Council on Tall Buildings and Urban Habitat
 

Climate, Culture, Context
2010, University of Nottingham, David Nicholson-Cole & Philip Oldfield

The theme of this studio is centered on rejecting high-rise design as merely iconic sculptural form-finding, and instead creating tall buildings that are inspired by, and respond to, the unique climatic, cultural and contextual characteristics of their location. Students worked in small groups to design a tall building on a site in one of five global cities – Abu Dhabi, Chicago, Mumbai, Rotterdam and Singapore – with each city / site having its own unique set of challenges. The project made up the autumn-semester studio module of the 2010 Masters Course in Sustainable Tall Buildings, and was accredited by the CTBUH.

Studio Site Studies
Teaching and Reviews


Flood Plain Tower Flood Plain Tower [Rotterdam]
Sadie Alsop, Samantha Barclay, David Brook
 
This design aims to manage the valuable resource of water on two levels; firstly to reduce local climate-induced and flash flooding by using the site and tower as a ‘sustainable urban drainage’ system.
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Filtered Light Tower   Filtered Light Tower [Abu Dhabi]
Arham Daoudi & Akshay Sethi
 
This design is concerned with the control of light and shade in a tall building, from both an environmental and experiential point of view. Rejecting the curtain-wall-clad, fully-glazed tall building, so prevalent in cities around the world, the design instead draws inspiration from the quality of filtered light experienced in vernacular Middle Eastern architecture, such as Souqs and Mosques.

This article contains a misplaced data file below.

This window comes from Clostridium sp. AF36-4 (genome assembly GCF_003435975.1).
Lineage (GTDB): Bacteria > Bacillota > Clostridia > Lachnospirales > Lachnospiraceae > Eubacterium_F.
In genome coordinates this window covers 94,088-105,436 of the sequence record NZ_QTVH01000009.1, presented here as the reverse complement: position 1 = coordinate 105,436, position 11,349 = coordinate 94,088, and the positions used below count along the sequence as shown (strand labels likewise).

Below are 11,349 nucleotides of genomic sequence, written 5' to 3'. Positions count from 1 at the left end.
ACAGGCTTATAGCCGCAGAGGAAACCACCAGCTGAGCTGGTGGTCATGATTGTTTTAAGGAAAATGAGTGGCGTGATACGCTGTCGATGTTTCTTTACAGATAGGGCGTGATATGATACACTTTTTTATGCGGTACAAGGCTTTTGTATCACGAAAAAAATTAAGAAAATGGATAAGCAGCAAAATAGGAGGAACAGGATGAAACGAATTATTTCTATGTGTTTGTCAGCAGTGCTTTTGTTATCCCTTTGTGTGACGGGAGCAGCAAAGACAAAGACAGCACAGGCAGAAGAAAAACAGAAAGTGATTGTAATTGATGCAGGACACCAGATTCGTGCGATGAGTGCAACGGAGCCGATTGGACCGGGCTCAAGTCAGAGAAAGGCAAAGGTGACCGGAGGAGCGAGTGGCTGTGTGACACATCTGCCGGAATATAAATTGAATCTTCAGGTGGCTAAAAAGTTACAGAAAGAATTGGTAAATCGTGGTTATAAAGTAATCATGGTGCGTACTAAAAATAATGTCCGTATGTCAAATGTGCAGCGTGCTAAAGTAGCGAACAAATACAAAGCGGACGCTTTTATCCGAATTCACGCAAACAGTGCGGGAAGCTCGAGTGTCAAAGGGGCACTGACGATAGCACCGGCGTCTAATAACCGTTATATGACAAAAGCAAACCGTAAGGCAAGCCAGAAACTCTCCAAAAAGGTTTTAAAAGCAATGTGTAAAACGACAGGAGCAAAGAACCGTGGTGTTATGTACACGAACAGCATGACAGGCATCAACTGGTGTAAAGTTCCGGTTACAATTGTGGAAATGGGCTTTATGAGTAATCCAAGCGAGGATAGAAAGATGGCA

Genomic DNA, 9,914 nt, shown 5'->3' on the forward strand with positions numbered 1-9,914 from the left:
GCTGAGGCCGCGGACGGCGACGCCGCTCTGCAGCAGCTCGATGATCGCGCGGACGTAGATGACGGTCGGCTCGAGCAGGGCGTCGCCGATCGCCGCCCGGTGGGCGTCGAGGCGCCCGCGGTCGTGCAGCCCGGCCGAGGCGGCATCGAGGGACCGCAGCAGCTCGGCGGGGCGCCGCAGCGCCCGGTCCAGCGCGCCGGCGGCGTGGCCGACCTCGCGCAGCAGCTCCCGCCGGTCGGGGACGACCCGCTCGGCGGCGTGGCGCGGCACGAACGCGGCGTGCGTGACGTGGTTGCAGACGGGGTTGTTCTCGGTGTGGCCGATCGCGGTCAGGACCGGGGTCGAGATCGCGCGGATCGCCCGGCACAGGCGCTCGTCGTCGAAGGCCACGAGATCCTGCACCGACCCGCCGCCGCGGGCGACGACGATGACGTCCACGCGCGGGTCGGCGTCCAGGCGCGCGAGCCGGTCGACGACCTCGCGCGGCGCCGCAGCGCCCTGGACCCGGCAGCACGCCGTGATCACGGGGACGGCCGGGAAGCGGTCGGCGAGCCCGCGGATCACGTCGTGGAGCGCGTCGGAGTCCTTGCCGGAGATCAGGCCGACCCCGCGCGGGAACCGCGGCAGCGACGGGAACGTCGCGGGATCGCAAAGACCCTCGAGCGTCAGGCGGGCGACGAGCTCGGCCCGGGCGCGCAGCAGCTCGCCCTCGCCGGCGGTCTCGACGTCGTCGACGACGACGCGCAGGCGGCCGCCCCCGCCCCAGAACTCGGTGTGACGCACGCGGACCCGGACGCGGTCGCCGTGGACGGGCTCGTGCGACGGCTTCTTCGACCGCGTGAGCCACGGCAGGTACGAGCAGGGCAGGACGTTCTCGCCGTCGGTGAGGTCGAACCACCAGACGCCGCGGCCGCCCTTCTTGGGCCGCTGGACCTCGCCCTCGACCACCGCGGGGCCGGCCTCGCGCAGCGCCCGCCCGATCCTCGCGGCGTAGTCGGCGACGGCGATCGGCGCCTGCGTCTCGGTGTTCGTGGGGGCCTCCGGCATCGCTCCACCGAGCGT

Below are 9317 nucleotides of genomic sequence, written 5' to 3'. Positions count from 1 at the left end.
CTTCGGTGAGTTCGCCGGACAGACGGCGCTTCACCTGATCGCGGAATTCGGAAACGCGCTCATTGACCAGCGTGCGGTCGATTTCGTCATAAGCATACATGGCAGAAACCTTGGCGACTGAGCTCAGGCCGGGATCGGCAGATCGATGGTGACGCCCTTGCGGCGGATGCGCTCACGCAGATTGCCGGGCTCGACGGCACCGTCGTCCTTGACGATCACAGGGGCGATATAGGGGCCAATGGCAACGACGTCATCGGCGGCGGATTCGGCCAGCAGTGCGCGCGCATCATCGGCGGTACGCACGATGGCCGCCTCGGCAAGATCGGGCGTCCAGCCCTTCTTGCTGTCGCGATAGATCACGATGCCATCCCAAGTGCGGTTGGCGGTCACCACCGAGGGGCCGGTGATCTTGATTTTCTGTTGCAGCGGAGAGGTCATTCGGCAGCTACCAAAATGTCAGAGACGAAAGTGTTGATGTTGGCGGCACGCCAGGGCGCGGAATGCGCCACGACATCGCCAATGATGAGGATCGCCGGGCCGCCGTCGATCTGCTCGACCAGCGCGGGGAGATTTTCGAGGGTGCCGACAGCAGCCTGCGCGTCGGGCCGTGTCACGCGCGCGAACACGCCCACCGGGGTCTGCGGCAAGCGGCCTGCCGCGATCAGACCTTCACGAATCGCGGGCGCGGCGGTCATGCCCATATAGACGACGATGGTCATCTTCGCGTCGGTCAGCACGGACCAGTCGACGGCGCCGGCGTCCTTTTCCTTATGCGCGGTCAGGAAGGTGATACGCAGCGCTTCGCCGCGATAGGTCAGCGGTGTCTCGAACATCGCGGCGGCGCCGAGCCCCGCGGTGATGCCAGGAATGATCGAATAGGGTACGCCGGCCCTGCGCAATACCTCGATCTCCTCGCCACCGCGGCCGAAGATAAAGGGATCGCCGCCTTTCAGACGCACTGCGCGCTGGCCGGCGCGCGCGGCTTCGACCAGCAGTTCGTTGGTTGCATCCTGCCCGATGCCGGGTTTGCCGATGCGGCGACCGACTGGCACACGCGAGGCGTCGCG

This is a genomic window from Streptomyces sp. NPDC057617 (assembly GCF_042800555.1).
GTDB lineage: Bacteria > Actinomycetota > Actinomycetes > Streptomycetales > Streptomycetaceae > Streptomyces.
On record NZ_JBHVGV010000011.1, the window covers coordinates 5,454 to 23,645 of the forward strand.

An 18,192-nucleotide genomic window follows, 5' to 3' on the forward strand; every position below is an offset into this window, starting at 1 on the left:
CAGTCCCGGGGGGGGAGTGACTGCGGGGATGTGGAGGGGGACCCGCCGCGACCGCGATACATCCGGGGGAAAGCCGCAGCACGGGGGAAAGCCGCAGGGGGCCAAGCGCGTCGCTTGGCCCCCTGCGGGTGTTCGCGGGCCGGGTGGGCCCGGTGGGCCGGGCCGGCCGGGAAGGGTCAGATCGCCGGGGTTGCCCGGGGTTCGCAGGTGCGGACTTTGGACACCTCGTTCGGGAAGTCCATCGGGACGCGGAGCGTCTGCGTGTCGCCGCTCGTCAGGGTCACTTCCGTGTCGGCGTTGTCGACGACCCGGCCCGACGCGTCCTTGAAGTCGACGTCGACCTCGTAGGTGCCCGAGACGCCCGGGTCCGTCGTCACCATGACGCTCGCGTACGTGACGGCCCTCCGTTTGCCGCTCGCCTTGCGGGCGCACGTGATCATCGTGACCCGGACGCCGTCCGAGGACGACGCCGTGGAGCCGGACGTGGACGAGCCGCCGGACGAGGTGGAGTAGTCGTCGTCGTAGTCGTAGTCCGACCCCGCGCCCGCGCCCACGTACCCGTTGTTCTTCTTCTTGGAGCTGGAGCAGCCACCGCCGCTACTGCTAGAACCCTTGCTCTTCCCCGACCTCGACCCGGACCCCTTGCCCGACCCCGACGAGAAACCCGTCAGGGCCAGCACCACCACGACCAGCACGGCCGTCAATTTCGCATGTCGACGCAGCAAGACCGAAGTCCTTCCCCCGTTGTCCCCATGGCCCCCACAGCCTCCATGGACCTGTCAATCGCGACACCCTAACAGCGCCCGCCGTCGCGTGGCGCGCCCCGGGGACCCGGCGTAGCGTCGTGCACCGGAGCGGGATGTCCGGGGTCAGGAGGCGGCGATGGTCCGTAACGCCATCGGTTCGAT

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Adaptable Tower Adaptable Tower [Rotterdam]
Kok Keong Tew & Linshou Wang
 
This design, based in Rotterdam, was influenced by a number of factors. The first is the desire to create a tall building that is adaptable over its lifetime, such that it can change function, density and even height if required.
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Stacked Courtyards   Stacked Courtyards [Abu Dhabi]
Minh Ngoc Phan

 
The Courtyard House is a key residential typology in the Middle Eastern region, allowing occupants access to a semi-open space that is shaded from the harsh desert sun and wind, whilst also maintaining their privacy.
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Sky Forest Tower

Sky Forest Tower [Singapore]
Matthew Bryant, David Calder & Pranali Shah
 
This project is inspired by three key issues relevant to the context of Singapore: (1) The creation of green spaces at height to replace those lost by the footprint of the tower. (2) To collect and recycle rainwater and waste water. (3) To provide shading from the intense Singaporean sun.

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Green Roof City   Green Roof City [Chicago]
Yi Huang, Tian Tan & Xu Zhang